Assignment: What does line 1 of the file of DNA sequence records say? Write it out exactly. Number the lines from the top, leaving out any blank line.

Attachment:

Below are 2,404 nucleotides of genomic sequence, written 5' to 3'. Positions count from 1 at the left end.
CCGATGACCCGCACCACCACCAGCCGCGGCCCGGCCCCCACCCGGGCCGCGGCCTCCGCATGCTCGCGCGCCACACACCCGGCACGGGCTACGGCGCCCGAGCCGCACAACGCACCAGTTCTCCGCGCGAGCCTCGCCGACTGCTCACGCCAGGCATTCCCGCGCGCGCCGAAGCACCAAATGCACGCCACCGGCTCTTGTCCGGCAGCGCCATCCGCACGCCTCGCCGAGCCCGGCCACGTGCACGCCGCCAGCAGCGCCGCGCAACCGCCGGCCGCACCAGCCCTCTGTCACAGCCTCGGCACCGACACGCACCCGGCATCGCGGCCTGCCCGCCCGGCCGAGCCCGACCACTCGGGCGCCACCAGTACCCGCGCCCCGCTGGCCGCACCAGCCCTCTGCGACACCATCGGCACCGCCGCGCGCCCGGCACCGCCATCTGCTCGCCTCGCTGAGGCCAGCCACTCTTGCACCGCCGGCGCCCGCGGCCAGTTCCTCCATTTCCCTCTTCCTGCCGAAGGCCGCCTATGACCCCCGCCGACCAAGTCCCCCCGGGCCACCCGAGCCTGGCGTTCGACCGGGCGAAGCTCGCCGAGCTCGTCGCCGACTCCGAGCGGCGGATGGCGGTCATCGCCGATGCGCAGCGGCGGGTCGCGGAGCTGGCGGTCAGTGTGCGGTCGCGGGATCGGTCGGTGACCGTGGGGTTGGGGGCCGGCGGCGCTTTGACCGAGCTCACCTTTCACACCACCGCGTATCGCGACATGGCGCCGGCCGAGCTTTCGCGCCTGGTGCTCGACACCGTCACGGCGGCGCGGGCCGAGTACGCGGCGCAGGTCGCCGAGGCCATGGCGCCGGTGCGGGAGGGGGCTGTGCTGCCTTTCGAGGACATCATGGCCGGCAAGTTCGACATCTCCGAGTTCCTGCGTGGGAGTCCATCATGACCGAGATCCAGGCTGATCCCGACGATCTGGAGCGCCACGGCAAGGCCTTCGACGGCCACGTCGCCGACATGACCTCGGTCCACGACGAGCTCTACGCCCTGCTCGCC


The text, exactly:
Below are 2,404 nucleotides of genomic sequence, written 5' to 3'. Positions count from 1 at the left end.